I love it, Sir!

So my son recently started taking Taekwondo, and one day as I was observing class, my son and the instructor had this conversation while he was trying to do the splits.

Master:  How are you doing, Ty?

Student:  Not so good, Sir.  It hurts, Sir.

Master:  Oh no, Taekwondo Kids do not say, "It hurts."  Taekwondo kids do not say, "Ow."  They say, "I love it, Sir."  Say "I love it, Sir."

Student:  I love it, Sir.

So what to make of this?  Well, initially I was a little worried.  Is my son being taught to ignore pain or his feelings?  I wouldn't want that. 

But on second thought, it seems the lesson is that you can frame thoughts in your head so that you don't defeat yourself.  This reminds me of my mantra, "I love the burn." or why I need to do the exercises that I "hate."  But maybe I don't "hate" them anymore.  Maybe I "love" them.  Because they're making me stronger. 

How we talk to ourselves is very important.  How you talk to your clients is important.  Honor that something is challenging.  Much of Pilates is.  But find the joy in the struggle, the love in the work.  Pilates is difficult enough.  Adding negative energy won't help you find depth in a stretch or connection in a movement.  But maybe "loving" it will.  And it will make the journey that much more pleasant, so go ahead - love the burn, love the stretch, love your body and the effort you're putting into it each time you approach the work.  And who knows?  Eventually, your self talk may turn into actual self love.

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You Are More than Your Body

I was reading this blog today and this line really struck a chord with me:

"Stress trumps all.   Even when the diet and movement are right, you can be undermined by a mind that's bearing a heavy load." 

Isn't that true?  Every time I've had a major injury, it's been during a very stressful period in my life.  I've taken to preemptively doing energy work before a stressful event because my body manifests stress so strongly physically.  When I last sprained my ankle, I was a Graduate Teaching Assitant, was completing my Masters, was teaching full time, and completing the highest level of Pilates certification.  So was it the movement in the ballet class that injured me?  No, it was the heavy load I was carrying in my brain and in my heart.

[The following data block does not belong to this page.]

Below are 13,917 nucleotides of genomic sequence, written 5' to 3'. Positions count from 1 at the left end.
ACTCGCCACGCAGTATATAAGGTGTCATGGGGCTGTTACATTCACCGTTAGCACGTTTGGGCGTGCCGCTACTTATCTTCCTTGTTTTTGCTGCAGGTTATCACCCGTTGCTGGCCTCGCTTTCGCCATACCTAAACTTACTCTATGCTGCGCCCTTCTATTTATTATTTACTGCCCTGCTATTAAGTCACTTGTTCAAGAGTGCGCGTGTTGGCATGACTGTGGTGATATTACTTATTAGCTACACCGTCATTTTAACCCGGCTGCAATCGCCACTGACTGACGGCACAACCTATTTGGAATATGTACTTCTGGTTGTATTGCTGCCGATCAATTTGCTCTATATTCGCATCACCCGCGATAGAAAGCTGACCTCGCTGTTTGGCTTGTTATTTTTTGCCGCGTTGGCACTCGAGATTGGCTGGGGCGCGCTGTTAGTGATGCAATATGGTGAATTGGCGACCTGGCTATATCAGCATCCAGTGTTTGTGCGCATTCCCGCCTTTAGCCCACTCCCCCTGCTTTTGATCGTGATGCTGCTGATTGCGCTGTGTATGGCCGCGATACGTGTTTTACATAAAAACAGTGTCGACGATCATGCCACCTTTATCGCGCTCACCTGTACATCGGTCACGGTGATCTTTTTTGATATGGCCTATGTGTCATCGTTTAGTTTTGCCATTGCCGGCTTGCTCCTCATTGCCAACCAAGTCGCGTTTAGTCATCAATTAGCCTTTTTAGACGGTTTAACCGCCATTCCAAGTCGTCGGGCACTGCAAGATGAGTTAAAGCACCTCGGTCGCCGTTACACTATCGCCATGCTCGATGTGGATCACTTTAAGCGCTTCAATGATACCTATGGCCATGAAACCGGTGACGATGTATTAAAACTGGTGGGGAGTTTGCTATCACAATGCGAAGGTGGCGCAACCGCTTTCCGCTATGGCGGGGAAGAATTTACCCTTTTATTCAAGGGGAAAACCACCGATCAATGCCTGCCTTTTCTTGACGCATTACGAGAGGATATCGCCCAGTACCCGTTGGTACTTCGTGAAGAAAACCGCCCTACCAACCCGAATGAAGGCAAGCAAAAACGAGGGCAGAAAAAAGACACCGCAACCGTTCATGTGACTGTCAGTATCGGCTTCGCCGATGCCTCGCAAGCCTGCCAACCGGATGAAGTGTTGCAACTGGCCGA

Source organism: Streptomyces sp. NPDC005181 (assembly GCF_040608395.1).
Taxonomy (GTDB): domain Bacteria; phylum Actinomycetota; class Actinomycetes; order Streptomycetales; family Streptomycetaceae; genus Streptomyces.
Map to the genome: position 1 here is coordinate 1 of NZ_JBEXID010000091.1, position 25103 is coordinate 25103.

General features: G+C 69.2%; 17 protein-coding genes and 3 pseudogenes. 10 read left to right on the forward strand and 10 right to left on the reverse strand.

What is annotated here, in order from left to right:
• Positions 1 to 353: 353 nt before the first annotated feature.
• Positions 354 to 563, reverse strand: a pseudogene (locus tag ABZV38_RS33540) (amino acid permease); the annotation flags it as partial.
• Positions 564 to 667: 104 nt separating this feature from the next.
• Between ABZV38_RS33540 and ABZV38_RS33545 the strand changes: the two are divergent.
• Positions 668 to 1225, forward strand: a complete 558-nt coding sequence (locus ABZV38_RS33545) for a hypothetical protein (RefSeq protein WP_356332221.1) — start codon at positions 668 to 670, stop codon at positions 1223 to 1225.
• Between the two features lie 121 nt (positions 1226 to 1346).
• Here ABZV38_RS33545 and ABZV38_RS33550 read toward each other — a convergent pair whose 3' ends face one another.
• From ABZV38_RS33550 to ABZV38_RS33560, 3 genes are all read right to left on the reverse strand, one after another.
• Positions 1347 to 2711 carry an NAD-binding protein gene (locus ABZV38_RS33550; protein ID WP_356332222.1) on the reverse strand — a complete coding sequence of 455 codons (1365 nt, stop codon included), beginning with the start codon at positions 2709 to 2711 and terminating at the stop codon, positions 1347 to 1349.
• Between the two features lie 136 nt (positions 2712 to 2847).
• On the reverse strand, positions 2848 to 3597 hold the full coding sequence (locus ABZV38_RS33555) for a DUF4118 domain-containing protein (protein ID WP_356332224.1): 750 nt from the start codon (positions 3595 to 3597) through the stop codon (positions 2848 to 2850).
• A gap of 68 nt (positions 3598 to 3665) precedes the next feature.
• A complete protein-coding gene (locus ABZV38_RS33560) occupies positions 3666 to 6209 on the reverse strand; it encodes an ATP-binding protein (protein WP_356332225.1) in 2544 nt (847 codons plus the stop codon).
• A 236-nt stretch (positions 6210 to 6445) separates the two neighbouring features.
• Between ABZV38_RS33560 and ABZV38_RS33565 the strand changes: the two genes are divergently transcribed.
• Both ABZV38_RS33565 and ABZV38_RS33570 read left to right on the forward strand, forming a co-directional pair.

So, how are you planning on taking care of your mind this year?  How can we lessen the load for each other? 

This may be my New Years Non Resolution .

Go big go long or go home?

I'm often asked by clients how far or long to reach a leg or arm during an exercise, and that's where my often spoken, "Range is determined by form" comes from.

It's most important to keep your critical connections in Pilates - so if by reaching your arm you cannot keep your ribs to your scapula and your scapula to your ribs, you've gone too far.  If you don't feel your three anchors, your legs have dipped too low.

But how do you determine where this end range is?  It can be different from day to day, and hopefully with improve with time as you commit to your Pilates practice.  In general, stay where you are working in your Powerhouse, and let that connection build in a smaller range of motion before taking it bigger.  Start at the center, at the Powerhouse, not in your arms or legs.  You should feel your arms and legs lengthening out from your Powerhouse connection.  Stop when you loose that connection.

My first Pilates teacher made me make the tiniest One Leg Circles I had ever performed, but when I did my hip stopped clicking.  I kept working on my Powerhouse connection and one day she said, "I think you can make them bigger now."  But it was important for me to keep them small so that the larger motion didn't distract me from my Powerhouse.  Momentum is not a muscle group, and it certainly isn't one of the Pilates Principles.